Nonverbal Communication Skills for Blind Children

To be successful in a sighted world, your child must master effective nonverbal communication.

Think about a potential employee who does not turn her face to the interviewing panel as she speaks. Imagine someone who joins a recreational club to make friends but communicates with his body language that he is disinterested or unapproachable. Last, envision a young adult on a date who stands uncomfortably close to her romantic interest because she never learned cultural norms around personal space. Effective nonverbal communication is beneficial in all social settings.

Your grade schooler may find it easiest to learn respectful and friendly nonverbal communication by learning the communication role of each body part, head to toe. This can be labeled "head-to-toe listening." Here are the basics to teach.

  • Head: Your head, while upright, should be directed toward the speaker and can occasionally nod in agreement.
  • Eyes: Eye contact is made or appears to be made. To avoid looking too intense, you can look away from time to time.
  • Mouth: If the conversation is positive, light-hearted, or friendly, don’t forget to smile! A genuine smile is warm and inviting. It helps to brush and floss after a meal. If in doubt, ask a good friend if there is any food in your teeth!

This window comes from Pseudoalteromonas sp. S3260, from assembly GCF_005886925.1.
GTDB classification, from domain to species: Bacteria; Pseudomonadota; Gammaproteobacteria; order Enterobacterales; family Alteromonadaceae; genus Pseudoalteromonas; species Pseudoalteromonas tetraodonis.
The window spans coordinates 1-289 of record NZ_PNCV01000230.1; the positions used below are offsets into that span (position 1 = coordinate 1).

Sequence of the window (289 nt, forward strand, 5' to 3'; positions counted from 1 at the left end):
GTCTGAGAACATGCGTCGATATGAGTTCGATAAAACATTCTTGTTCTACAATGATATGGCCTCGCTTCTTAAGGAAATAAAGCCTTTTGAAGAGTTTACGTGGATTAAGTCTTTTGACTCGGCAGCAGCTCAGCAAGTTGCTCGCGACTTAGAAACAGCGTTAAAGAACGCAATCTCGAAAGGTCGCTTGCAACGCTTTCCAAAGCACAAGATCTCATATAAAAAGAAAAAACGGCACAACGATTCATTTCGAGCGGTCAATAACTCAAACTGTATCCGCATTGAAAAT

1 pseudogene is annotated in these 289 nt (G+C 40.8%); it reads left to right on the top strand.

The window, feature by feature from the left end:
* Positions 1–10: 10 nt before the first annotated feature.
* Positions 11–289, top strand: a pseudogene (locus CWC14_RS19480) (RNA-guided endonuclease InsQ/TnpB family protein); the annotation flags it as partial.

• Shoulders: Shoulders are held upright, exuding confidence and alertness.
  • Arms: To emphasize a comfortable and confident self, arms should be by your side instead of crossed over the chest.
  • Hands: People generally use their hands while they speak. The goal is emphasis on important words without distracting from the spoken message. Hand movements should be relatively firm, instead of loose or too stiff. Repetitive hand movements are generally distracting.
  • Legs: Stand at least one arm's-length distance from the speaker with a comfortable, shoulder-width stance. Two people in conversation rarely stand directly in front of one another but usually angled toward one another.
  • Feet: Feet pointed toward a speaker at a 45-degree angle can be interpreted as interest. Feet pointed away from a speaker will likely be interpreted as a desire to walk away.

Here are some practical methods for teaching proper nonverbal communication.

The previously mentioned lesson plans and more are free resources from AFB’s CareerConnect.

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